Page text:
There were also changes to the expense side of the budget:

  • Increase in Wages
  • Additional decrease in benefits primarily due to employee selections
  • Increase in transfer station subsidy
  • Increase in Wilton Library Association grant request
  • Increase in estimated Georgetown Fire District tax bill

Vanderslice’s Maintenance Recommendation

If the move to the state health plan–and resulting savings–materializes, Vanderslice is recommending that the BOS apply part or all of those savings toward municipal infrastructure improvement. Among the needs:

  • Address Annex overcrowding and Town Hall’s inefficient use of space
  • Replace Town Hall windows
  • Install insulation in sections of Town Hall where it is lacking
  • Address poor condition of the DPW sleeping quarters

Other Important Details

The budget also reflects other important areas worth noting:

  • Wage increases:  Contracted Police increases are scheduled for the next three years, including 2% for FY2022 and FY2023; there are 2% non-contracted increases for Fire, Highway and ASFME employees as well as non-union employees in FY2021, FY2022 and FY2023
  • Medical benefit costs:  budgeted with FY2020 self-insured rates and changes in employee selections within individual departments; budgeted with a cost reduction due to State Partnership Plan within the ”Reserve”
  • Estimated increase in Transfer Station Subsidy. It does not reflect the potential impact of the upcoming Transfer Station study
  • When comparing prior year actual results, it is important to note the following:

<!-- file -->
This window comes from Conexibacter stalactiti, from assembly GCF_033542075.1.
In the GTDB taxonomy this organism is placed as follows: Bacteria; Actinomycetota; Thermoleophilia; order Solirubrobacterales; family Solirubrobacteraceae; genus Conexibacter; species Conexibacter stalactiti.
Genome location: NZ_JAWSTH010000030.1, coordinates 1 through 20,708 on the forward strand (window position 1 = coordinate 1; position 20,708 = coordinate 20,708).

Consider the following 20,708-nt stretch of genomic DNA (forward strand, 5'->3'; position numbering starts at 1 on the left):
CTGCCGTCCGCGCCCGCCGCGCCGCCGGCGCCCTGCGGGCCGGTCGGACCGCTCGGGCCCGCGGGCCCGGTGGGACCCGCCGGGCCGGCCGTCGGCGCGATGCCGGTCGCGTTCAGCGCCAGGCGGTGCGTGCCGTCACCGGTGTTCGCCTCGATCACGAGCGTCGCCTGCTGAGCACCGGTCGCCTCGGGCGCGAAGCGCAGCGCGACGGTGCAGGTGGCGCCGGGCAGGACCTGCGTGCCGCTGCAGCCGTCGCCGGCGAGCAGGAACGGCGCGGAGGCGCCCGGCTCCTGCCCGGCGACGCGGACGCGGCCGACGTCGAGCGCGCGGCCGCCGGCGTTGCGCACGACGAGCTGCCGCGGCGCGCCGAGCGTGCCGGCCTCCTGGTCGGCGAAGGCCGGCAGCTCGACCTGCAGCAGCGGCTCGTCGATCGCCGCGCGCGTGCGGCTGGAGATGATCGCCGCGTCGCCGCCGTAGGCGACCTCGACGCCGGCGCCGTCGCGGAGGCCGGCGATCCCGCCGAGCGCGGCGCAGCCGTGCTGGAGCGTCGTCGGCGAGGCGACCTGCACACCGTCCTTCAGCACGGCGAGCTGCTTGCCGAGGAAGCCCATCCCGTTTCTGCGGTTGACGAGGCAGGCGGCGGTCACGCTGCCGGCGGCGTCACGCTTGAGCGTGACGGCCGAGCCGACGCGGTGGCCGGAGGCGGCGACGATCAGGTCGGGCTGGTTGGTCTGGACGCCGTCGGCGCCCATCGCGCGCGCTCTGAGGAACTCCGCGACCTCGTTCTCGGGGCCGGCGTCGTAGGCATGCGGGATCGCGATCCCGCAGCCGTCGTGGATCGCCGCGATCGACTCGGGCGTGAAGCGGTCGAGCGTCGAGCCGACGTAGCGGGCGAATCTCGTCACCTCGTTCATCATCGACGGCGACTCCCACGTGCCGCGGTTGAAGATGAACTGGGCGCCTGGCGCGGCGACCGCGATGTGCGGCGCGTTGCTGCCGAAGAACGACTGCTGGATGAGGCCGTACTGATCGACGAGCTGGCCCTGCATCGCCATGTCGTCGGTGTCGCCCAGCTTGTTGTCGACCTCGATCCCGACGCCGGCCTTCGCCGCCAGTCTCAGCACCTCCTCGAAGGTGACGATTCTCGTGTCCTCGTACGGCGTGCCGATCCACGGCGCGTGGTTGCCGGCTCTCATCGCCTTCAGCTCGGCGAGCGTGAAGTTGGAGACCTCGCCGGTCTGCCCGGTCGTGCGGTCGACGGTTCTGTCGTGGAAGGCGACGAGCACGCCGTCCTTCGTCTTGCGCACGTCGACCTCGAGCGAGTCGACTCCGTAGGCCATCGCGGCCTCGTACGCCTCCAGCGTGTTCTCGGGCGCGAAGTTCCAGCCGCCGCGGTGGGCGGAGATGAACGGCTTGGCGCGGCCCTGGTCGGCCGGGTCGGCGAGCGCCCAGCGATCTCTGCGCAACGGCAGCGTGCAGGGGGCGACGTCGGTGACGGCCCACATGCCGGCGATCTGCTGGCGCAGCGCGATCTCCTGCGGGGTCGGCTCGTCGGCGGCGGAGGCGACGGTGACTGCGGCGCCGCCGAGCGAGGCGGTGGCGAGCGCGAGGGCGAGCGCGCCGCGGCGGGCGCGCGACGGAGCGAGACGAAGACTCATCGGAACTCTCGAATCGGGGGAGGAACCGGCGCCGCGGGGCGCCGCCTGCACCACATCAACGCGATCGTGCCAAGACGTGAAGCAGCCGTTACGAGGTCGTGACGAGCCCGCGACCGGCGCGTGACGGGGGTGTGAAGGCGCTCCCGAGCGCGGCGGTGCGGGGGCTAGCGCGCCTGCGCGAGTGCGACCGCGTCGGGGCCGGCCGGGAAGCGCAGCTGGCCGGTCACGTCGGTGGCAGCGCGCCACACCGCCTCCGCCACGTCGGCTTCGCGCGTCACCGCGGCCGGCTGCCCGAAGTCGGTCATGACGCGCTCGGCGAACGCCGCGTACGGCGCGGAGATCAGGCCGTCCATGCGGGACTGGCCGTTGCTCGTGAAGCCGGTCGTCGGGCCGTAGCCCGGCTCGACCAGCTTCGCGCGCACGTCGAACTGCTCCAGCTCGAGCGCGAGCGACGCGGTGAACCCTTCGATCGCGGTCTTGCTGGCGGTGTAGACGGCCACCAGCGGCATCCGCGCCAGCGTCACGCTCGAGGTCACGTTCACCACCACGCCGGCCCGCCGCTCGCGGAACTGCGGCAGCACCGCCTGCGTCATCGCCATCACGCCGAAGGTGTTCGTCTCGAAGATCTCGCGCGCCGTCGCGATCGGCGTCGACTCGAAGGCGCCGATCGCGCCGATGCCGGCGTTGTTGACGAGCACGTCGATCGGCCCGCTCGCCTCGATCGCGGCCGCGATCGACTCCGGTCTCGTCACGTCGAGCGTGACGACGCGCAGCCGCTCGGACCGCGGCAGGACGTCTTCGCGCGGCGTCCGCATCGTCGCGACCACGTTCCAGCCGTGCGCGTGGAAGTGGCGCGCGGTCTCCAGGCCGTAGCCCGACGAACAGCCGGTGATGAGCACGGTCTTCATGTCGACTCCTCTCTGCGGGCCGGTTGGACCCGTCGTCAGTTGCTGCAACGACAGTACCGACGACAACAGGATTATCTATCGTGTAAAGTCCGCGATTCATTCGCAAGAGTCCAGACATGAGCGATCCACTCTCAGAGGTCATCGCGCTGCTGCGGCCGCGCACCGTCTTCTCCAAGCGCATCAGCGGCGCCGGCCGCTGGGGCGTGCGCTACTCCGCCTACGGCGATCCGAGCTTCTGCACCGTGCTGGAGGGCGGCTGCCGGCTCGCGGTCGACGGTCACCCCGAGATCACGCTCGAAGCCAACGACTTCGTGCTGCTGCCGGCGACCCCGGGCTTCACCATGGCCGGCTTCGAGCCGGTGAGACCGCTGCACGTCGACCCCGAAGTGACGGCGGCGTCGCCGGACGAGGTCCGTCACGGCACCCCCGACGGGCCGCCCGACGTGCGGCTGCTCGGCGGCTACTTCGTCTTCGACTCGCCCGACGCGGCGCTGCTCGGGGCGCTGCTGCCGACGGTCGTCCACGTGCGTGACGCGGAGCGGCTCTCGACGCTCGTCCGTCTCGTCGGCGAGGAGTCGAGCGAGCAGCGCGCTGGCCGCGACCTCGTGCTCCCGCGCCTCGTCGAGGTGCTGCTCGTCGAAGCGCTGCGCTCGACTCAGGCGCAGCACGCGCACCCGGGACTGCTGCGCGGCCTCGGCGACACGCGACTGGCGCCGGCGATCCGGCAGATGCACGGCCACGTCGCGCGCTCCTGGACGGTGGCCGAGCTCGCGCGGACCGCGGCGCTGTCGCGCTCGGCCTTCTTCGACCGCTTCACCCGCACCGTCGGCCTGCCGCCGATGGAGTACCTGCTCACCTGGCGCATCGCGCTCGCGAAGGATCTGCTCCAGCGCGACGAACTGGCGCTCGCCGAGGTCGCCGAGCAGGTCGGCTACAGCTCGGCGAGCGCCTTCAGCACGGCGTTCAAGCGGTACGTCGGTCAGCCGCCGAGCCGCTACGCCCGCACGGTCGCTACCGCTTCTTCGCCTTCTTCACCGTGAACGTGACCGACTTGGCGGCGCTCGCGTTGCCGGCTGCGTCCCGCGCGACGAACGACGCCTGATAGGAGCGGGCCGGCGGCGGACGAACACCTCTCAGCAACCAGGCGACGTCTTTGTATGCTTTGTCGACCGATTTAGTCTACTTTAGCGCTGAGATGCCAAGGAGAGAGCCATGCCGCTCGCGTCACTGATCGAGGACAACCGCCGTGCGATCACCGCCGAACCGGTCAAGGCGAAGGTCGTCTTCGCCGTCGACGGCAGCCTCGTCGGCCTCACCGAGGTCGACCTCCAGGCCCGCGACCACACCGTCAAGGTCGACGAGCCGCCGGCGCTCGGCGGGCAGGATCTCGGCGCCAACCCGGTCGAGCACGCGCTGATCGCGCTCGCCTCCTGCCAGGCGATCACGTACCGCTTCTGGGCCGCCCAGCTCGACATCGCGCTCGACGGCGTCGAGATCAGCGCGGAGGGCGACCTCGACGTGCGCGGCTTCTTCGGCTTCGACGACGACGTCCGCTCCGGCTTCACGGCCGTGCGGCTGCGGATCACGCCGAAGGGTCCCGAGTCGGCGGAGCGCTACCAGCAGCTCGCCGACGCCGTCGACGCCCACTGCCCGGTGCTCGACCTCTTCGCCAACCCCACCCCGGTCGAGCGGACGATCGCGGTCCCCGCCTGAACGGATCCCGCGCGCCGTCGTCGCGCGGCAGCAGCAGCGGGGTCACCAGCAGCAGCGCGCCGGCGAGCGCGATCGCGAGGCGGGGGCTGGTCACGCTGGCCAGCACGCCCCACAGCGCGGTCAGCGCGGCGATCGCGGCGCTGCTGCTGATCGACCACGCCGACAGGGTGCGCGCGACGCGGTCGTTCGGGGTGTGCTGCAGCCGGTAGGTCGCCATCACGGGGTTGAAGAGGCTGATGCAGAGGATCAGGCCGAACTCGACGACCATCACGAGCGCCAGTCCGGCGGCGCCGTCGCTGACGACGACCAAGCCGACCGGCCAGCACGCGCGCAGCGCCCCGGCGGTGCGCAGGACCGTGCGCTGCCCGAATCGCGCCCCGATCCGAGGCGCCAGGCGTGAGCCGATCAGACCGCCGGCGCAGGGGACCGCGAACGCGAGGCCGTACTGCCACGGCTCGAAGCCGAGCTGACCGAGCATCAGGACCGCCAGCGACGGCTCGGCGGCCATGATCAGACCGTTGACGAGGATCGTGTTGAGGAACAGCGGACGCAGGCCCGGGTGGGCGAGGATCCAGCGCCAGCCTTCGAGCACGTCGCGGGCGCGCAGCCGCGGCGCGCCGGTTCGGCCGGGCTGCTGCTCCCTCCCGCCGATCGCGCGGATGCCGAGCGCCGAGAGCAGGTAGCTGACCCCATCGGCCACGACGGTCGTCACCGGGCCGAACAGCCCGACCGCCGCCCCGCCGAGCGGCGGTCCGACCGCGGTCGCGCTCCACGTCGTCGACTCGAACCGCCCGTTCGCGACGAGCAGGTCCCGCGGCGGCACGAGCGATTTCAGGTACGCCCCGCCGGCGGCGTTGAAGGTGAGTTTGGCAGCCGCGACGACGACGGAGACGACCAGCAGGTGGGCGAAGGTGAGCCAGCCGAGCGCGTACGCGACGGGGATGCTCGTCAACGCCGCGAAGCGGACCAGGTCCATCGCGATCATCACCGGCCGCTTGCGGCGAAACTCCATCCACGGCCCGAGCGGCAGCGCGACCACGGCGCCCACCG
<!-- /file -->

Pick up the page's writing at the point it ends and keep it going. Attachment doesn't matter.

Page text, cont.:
• Operating Capital can be carried forward for up to 5 years, so that monies are not always spent in the initial year’s budget
    • During fiscal years 2017, 2018 and 2019, the BOS actual results were under budget by approximately $3 million. A sizable portion of that savings is due to temporary cost avoidance from vacant positions. Vacant positions are often replaced at a lower salary. The FY2022 and FY2023 forecasted budgets assume all vacancies are filled
    • Beginning with FY2020, utility and fuel cost are consolidated into one cost center

Individual Departments

For each of the individual town departments, the BOS budget includes highlighted initiatives that department heads plan to implement, as well as risks that might impact their proposed budgets (i.e. where anticipated savings may not materialize or extra costs could occur).

Police

  • Initiatives: Continue to maintain Wilton’s reputation as a safe community in which to live and work; Proper training to ensure the safety and health of all officers
  • Risks:  Overtime due to injury, illness or major event

Fire

  • Initiatives:  Management of overtime; focus on leadership trainings;  ensure the safety of both residents and department members
  • Risks:  Retirement or resignation of a firefighter, lieutenant or captain; additional overtime; recruitment costs; lost time to Academy; injury

Social Services